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Feasibility of a tip grafting system for fruit breeding and its effects on cold hardiness and juvenility



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The cost of new cultivar development is high due to long juvenile periods and large tree size in tree fruit breeding programs. For apples, sour cherries, and saskatoon berries, grafting seedling scions onto the tips of branches of mature plants was hypothesized to shorten the juvenile period and reduce land use under the Canadian prairie conditions. For apples, a tip grafting system (tip grafting onto mature crabapple rootstocks) was compared with the traditional grafting system (grafting onto young ‘Ottawa 3’ rootstocks). Apple scions of ‘Golden Delicious’, ‘McIntosh’, and ‘SK Prairie Sun’ which exhibit a range of inherent cold hardiness, were grafted in the spring of 2001. Over a two year period, winter survival of the scions was improved by 37% by the tip grafting system as compared to the traditional grafting system making it not feasible for evaluation of cold hardiness of scions. Vegetative growth of scions approximated the rootstocks on which the scions were grafted. Winter survival was highly correlated with shoot growth cessation (r = +0.83) and terminal bud stage (r = +0.85) observed around the time of first frost. Juvenile seedlings of saskatoon berry and sour cherry hybrids were tip grafted onto mature plants of their own species in the spring of 2000. After two growing seasons, the tip grafting system in sour cherries had reduced flowering by 69.7%, shoot length by 84%, and shoot diameter by 76% compared with the juvenile seedlings on their own roots (scion donors). Tip grafting saskatoon berry seedlings increased flowering by 68%, shoot length by 257%, and shoot diameter by 42% compared with scion donors. For sour cherries, the tip grafting system reduced winter dieback by 99.6%, hastened terminal bud development and leaf drop compared with the scion donors. Tip grafting of saskatoon berry seedlings had little effect on terminal bud development and cold hardiness of scions perhaps due to the cold hardy character of this species. For apples and sour cherries, the tip grafting system tested in this study enhanced cold hardiness of scions when combined with the appropriated rootstocks and may be useful for maintaining germplasm that otherwise would not be hardy in northern locations.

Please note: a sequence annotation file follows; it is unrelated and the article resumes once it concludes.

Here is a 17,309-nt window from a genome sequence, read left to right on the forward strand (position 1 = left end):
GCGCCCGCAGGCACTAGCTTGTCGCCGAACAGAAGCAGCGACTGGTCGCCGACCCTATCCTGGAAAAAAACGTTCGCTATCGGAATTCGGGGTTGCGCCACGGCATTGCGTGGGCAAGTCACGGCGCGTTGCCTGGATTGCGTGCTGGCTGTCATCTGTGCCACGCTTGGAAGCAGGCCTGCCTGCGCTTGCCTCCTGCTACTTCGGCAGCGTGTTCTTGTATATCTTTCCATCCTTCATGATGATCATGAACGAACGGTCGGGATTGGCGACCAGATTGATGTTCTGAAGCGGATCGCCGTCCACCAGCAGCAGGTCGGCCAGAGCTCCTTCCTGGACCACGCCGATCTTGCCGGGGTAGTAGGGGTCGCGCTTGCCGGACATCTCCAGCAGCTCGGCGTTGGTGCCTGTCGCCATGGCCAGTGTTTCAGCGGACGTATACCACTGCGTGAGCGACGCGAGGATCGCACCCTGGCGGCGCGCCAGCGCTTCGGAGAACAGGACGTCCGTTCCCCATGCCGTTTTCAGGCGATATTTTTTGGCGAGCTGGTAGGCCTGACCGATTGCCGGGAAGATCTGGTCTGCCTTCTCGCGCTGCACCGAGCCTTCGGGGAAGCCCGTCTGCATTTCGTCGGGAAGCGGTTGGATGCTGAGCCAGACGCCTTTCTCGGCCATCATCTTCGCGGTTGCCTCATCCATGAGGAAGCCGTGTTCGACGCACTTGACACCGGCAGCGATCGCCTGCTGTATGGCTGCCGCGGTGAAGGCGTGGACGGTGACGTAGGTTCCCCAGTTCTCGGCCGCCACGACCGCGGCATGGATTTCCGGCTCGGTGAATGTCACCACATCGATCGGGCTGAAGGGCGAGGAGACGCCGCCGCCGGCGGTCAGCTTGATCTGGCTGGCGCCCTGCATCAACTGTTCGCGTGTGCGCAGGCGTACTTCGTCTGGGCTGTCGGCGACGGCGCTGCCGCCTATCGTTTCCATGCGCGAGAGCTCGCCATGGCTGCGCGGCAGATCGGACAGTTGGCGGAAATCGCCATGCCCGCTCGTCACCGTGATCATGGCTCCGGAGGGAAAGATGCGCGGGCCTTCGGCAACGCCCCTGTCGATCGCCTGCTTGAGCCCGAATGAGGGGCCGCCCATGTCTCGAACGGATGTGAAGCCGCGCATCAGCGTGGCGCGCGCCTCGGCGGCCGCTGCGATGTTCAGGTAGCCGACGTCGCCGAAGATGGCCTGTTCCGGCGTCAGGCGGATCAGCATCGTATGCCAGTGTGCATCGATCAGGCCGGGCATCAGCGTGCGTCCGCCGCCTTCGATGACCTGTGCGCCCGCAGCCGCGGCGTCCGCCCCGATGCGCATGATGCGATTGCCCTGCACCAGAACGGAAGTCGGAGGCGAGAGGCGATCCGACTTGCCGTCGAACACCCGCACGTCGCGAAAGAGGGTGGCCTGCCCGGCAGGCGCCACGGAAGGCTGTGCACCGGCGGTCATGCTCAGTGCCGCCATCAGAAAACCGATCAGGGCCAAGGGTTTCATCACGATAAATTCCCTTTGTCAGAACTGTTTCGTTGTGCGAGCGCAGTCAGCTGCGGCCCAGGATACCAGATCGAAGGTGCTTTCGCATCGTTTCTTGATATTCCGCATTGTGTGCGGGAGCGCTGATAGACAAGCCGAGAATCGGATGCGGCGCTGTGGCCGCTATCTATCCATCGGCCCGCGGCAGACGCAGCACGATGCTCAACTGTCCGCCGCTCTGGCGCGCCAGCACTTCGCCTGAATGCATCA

Graft transmission, Cold acclimation, Phase change



Master of Science (M.Sc.)


Plant Sciences


Plant Sciences


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